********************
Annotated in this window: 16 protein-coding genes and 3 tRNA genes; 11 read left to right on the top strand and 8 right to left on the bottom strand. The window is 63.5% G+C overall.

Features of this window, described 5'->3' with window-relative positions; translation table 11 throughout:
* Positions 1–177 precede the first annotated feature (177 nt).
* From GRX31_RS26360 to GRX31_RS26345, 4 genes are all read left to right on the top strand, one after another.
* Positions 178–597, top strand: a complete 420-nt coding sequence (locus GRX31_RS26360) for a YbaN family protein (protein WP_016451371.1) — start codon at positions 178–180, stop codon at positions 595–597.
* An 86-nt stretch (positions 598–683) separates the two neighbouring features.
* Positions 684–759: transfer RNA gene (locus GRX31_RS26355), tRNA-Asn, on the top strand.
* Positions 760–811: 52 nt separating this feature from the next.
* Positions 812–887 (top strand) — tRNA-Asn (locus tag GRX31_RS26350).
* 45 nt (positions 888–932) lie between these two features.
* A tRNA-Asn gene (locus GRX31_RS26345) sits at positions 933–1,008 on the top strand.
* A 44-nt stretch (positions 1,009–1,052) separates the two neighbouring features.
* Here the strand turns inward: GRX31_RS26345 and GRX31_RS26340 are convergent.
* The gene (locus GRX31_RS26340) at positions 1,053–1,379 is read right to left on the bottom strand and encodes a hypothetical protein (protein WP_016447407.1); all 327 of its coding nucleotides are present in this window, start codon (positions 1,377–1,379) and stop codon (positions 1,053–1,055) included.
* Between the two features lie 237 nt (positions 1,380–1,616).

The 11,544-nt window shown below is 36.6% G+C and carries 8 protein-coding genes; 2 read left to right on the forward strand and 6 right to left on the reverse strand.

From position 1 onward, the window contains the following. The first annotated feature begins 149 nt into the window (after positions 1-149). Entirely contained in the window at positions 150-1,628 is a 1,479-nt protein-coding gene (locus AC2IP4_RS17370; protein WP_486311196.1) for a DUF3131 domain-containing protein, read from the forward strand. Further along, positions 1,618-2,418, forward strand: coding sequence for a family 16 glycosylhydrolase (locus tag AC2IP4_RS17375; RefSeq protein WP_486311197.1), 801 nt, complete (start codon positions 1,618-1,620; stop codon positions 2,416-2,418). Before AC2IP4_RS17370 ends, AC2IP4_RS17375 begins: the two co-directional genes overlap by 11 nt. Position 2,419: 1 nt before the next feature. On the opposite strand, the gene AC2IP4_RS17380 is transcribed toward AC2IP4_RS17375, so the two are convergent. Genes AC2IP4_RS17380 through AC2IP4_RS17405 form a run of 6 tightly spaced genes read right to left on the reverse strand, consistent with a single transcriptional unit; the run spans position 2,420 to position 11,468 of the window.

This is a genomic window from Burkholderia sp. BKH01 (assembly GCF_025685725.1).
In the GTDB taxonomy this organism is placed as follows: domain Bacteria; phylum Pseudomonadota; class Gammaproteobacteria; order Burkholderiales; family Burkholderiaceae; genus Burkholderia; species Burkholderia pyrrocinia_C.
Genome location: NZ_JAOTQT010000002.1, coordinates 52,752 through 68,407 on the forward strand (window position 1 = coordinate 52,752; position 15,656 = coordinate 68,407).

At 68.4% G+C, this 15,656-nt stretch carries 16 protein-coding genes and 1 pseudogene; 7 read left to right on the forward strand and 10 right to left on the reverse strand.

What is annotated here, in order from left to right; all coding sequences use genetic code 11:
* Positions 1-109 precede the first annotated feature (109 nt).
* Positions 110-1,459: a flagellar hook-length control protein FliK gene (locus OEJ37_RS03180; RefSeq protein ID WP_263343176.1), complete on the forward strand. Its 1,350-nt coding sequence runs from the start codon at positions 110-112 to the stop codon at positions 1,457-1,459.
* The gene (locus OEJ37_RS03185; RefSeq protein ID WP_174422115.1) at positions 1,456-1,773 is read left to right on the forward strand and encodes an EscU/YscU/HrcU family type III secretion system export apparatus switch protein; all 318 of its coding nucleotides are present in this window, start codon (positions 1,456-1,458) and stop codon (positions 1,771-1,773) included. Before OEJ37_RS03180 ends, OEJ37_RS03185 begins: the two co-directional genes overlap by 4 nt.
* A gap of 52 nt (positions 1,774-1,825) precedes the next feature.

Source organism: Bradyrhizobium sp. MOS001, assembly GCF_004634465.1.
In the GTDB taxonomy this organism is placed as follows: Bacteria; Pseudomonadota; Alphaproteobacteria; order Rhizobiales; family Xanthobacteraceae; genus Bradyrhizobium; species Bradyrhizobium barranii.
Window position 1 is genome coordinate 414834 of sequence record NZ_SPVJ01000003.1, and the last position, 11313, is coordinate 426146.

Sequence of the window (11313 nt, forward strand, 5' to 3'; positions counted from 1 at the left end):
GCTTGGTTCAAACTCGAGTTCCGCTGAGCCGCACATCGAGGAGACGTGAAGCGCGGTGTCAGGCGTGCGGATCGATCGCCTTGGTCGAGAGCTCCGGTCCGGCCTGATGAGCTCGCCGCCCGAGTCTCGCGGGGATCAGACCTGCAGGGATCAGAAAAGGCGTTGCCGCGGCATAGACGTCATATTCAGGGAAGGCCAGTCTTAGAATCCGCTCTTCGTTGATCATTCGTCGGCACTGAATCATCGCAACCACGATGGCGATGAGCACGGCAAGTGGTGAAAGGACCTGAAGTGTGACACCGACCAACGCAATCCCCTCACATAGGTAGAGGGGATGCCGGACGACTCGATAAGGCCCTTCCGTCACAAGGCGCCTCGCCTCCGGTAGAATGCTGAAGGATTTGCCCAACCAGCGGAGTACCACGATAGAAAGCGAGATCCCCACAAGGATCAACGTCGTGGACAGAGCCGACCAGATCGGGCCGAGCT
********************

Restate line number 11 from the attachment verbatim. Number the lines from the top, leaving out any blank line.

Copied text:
* A tRNA-Asn gene (locus GRX31_RS26345) sits at positions 933–1,008 on the top strand.